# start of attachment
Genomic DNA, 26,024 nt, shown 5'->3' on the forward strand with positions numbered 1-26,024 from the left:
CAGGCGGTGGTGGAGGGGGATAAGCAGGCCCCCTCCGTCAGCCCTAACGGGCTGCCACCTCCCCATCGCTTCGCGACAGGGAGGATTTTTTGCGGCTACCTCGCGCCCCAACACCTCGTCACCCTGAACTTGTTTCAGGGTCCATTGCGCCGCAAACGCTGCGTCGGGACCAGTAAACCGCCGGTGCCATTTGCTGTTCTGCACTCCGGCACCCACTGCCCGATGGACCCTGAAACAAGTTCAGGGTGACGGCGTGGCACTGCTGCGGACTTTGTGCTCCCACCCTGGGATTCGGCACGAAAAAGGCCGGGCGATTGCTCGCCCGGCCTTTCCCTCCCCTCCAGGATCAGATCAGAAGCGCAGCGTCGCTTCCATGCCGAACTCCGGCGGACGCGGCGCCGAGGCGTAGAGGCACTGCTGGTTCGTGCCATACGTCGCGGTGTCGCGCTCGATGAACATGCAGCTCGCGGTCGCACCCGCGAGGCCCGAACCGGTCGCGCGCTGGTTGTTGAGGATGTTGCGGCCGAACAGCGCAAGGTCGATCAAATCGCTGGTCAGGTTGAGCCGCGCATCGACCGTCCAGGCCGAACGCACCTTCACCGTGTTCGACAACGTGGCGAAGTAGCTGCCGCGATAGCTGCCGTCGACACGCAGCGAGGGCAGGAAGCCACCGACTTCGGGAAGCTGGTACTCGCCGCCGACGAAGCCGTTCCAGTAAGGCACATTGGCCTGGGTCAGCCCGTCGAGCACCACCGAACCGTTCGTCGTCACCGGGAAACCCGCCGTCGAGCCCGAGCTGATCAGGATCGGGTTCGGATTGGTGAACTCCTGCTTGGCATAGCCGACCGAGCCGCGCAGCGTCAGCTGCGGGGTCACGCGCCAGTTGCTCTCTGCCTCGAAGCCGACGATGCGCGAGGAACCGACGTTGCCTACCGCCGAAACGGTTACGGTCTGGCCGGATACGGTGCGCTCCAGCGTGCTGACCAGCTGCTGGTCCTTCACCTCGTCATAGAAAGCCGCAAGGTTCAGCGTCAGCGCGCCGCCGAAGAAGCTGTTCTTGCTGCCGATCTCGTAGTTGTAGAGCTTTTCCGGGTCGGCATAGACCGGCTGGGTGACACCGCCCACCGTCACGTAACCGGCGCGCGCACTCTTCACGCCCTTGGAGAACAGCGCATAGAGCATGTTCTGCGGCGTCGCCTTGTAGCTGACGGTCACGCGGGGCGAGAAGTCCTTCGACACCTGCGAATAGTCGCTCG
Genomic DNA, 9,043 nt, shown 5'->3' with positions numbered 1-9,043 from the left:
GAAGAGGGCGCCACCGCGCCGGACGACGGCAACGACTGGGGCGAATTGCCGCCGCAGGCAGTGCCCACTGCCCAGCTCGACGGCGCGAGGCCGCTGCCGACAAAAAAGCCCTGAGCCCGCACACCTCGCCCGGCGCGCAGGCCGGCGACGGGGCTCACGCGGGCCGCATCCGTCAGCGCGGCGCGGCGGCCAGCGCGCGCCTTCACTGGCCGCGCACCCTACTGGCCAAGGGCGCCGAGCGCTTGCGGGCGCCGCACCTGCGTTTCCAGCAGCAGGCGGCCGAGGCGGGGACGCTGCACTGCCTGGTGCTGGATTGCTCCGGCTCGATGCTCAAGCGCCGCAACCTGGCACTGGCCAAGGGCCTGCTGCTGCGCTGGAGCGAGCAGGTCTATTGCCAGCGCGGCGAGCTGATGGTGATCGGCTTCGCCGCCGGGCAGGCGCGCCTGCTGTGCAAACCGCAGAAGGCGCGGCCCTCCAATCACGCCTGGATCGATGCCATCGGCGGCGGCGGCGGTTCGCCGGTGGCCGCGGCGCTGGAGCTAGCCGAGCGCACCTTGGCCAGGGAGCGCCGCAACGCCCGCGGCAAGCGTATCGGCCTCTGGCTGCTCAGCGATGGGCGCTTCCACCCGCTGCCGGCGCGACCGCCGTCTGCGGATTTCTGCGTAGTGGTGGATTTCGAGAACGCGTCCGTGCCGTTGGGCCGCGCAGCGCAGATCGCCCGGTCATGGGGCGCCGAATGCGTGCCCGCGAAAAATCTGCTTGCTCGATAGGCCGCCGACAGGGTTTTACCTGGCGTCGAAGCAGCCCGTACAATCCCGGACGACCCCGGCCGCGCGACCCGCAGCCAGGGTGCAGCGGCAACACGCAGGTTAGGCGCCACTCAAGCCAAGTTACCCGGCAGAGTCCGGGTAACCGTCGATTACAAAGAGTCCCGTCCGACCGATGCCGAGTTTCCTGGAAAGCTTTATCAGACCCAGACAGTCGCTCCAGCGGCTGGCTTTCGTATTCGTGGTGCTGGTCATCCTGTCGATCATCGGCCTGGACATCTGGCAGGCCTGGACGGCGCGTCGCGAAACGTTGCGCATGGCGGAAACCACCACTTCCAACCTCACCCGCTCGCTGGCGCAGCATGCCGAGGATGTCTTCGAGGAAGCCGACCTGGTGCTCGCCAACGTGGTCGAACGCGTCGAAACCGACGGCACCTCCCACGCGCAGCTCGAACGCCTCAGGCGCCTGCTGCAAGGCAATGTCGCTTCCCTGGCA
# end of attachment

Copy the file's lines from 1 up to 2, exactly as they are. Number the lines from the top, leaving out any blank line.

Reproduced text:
Genomic DNA, 26,024 nt, shown 5'->3' on the forward strand with positions numbered 1-26,024 from the left:
CAGGCGGTGGTGGAGGGGGATAAGCAGGCCCCCTCCGTCAGCCCTAACGGGCTGCCACCTCCCCATCGCTTCGCGACAGGGAGGATTTTTTGCGGCTACCTCGCGCCCCAACACCTCGTCACCCTGAACTTGTTTCAGGGTCCATTGCGCCGCAAACGCTGCGTCGGGACCAGTAAACCGCCGGTGCCATTTGCTGTTCTGCACTCCGGCACCCACTGCCCGATGGACCCTGAAACAAGTTCAGGGTGACGGCGTGGCACTGCTGCGGACTTTGTGCTCCCACCCTGGGATTCGGCACGAAAAAGGCCGGGCGATTGCTCGCCCGGCCTTTCCCTCCCCTCCAGGATCAGATCAGAAGCGCAGCGTCGCTTCCATGCCGAACTCCGGCGGACGCGGCGCCGAGGCGTAGAGGCACTGCTGGTTCGTGCCATACGTCGCGGTGTCGCGCTCGATGAACATGCAGCTCGCGGTCGCACCCGCGAGGCCCGAACCGGTCGCGCGCTGGTTGTTGAGGATGTTGCGGCCGAACAGCGCAAGGTCGATCAAATCGCTGGTCAGGTTGAGCCGCGCATCGACCGTCCAGGCCGAACGCACCTTCACCGTGTTCGACAACGTGGCGAAGTAGCTGCCGCGATAGCTGCCGTCGACACGCAGCGAGGGCAGGAAGCCACCGACTTCGGGAAGCTGGTACTCGCCGCCGACGAAGCCGTTCCAGTAAGGCACATTGGCCTGGGTCAGCCCGTCGAGCACCACCGAACCGTTCGTCGTCACCGGGAAACCCGCCGTCGAGCCCGAGCTGATCAGGATCGGGTTCGGATTGGTGAACTCCTGCTTGGCATAGCCGACCGAGCCGCGCAGCGTCAGCTGCGGGGTCACGCGCCAGTTGCTCTCTGCCTCGAAGCCGACGATGCGCGAGGAACCGACGTTGCCTACCGCCGAAACGGTTACGGTCTGGCCGGATACGGTGCGCTCCAGCGTGCTGACCAGCTGCTGGTCCTTCACCTCGTCATAGAAAGCCGCAAGGTTCAGCGTCAGCGCGCCGCCGAAGAAGCTGTTCTTGCTGCCGATCTCGTAGTTGTAGAGCTTTTCCGGGTCGGCATAGACCGGCTGGGTGACACCGCCCACCGTCACGTAACCGGCGCGCGCACTCTTCACGCCCTTGGAGAACAGCGCATAGAGCATGTTCTGCGGCGTCGCCTTGTAGCTGACGGTCACGCGGGGCGAGAAGTCCTTCGACACCTGCGAATAGTCGCTCG